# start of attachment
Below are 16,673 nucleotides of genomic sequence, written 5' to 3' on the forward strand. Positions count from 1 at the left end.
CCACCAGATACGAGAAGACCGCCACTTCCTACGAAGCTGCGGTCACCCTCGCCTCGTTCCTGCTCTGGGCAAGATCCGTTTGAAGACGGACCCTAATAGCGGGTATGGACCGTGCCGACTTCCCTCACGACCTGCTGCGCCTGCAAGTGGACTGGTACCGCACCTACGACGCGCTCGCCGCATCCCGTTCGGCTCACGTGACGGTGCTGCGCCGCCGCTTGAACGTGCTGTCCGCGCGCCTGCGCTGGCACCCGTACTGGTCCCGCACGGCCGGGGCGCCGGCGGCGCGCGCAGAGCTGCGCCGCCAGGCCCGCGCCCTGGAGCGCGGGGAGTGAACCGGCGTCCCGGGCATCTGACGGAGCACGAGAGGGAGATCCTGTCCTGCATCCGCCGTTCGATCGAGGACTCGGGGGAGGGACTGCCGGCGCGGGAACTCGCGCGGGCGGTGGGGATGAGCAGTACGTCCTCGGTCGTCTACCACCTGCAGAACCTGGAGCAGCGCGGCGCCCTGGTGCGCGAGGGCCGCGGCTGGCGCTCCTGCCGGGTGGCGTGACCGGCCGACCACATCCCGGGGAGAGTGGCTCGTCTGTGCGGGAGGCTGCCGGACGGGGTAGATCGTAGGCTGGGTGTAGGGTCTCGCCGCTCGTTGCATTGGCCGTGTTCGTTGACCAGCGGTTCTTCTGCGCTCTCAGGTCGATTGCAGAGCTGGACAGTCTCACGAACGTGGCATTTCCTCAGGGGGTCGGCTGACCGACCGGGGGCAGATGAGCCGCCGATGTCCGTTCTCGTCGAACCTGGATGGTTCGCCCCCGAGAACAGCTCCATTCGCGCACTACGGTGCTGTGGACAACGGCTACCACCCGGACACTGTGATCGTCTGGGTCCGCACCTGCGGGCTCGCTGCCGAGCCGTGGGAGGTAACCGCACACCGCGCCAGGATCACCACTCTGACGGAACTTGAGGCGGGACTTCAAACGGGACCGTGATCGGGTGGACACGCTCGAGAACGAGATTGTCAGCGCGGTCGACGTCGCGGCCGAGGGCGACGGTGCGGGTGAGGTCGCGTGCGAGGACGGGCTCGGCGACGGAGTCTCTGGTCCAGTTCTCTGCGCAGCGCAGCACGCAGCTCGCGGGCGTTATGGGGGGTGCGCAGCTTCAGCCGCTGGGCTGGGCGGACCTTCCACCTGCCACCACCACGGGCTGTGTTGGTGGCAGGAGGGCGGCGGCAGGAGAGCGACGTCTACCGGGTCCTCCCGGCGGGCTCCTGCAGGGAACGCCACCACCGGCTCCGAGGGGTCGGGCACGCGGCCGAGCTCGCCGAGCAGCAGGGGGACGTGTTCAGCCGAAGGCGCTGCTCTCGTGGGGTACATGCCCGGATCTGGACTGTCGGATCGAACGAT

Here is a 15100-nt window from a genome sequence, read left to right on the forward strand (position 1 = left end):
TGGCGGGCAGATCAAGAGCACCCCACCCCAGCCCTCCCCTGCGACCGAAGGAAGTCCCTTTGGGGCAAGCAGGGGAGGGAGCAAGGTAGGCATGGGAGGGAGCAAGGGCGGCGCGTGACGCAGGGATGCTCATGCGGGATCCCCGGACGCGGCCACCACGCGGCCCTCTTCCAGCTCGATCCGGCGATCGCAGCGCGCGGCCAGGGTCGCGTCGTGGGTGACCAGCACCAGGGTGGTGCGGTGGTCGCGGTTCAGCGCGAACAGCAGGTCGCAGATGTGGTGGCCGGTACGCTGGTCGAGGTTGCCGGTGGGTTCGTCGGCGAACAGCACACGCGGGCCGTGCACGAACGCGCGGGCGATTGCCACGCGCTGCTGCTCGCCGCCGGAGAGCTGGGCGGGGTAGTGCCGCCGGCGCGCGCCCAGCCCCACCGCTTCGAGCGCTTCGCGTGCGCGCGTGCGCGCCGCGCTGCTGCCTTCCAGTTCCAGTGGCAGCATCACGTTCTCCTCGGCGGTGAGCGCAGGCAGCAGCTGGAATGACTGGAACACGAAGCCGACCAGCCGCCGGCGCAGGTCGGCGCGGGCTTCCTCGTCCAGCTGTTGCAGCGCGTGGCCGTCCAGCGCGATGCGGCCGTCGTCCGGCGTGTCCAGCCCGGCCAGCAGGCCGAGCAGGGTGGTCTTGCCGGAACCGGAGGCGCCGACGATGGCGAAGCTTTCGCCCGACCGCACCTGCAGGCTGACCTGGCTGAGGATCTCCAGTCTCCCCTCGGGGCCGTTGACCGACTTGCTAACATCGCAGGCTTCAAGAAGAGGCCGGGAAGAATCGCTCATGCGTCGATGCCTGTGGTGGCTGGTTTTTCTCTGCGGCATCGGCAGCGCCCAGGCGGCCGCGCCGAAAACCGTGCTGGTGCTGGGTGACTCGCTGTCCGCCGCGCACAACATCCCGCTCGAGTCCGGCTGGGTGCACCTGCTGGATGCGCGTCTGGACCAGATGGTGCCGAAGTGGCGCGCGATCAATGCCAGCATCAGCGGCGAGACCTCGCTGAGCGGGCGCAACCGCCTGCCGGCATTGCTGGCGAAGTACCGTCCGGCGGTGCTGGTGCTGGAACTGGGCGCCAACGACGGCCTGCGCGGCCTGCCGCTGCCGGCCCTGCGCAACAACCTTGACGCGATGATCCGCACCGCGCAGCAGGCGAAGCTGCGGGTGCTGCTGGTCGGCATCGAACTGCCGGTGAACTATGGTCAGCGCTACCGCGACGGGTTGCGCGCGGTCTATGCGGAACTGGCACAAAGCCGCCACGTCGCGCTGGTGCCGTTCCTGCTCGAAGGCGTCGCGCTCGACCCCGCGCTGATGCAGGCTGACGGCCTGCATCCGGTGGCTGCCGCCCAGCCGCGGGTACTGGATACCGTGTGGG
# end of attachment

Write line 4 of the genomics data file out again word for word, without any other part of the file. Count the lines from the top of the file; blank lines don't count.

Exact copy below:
TGGCGGGCAGATCAAGAGCACCCCACCCCAGCCCTCCCCTGCGACCGAAGGAAGTCCCTTTGGGGCAAGCAGGGGAGGGAGCAAGGTAGGCATGGGAGGGAGCAAGGGCGGCGCGTGACGCAGGGATGCTCATGCGGGATCCCCGGACGCGGCCACCACGCGGCCCTCTTCCAGCTCGATCCGGCGATCGCAGCGCGCGGCCAGGGTCGCGTCGTGGGTGACCAGCACCAGGGTGGTGCGGTGGTCGCGGTTCAGCGCGAACAGCAGGTCGCAGATGTGGTGGCCGGTACGCTGGTCGAGGTTGCCGGTGGGTTCGTCGGCGAACAGCACACGCGGGCCGTGCACGAACGCGCGGGCGATTGCCACGCGCTGCTGCTCGCCGCCGGAGAGCTGGGCGGGGTAGTGCCGCCGGCGCGCGCCCAGCCCCACCGCTTCGAGCGCTTCGCGTGCGCGCGTGCGCGCCGCGCTGCTGCCTTCCAGTTCCAGTGGCAGCATCACGTTCTCCTCGGCGGTGAGCGCAGGCAGCAGCTGGAATGACTGGAACACGAAGCCGACCAGCCGCCGGCGCAGGTCGGCGCGGGCTTCCTCGTCCAGCTGTTGCAGCGCGTGGCCGTCCAGCGCGATGCGGCCGTCGTCCGGCGTGTCCAGCCCGGCCAGCAGGCCGAGCAGGGTGGTCTTGCCGGAACCGGAGGCGCCGACGATGGCGAAGCTTTCGCCCGACCGCACCTGCAGGCTGACCTGGCTGAGGATCTCCAGTCTCCCCTCGGGGCCGTTGACCGACTTGCTAACATCGCAGGCTTCAAGAAGAGGCCGGGAAGAATCGCTCATGCGTCGATGCCTGTGGTGGCTGGTTTTTCTCTGCGGCATCGGCAGCGCCCAGGCGGCCGCGCCGAAAACCGTGCTGGTGCTGGGTGACTCGCTGTCCGCCGCGCACAACATCCCGCTCGAGTCCGGCTGGGTGCACCTGCTGGATGCGCGTCTGGACCAGATGGTGCCGAAGTGGCGCGCGATCAATGCCAGCATCAGCGGCGAGACCTCGCTGAGCGGGCGCAACCGCCTGCCGGCATTGCTGGCGAAGTACCGTCCGGCGGTGCTGGTGCTGGAACTGGGCGCCAACGACGGCCTGCGCGGCCTGCCGCTGCCGGCCCTGCGCAACAACCTTGACGCGATGATCCGCACCGCGCAGCAGGCGAAGCTGCGGGTGCTGCTGGTCGGCATCGAACTGCCGGTGAACTATGGTCAGCGCTACCGCGACGGGTTGCGCGCGGTCTATGCGGAACTGGCACAAAGCCGCCACGTCGCGCTGGTGCCGTTCCTGCTCGAAGGCGTCGCGCTCGACCCCGCGCTGATGCAGGCTGACGGCCTGCATCCGGTGGCTGCCGCCCAGCCGCGGGTACTGGATACCGTGTGGG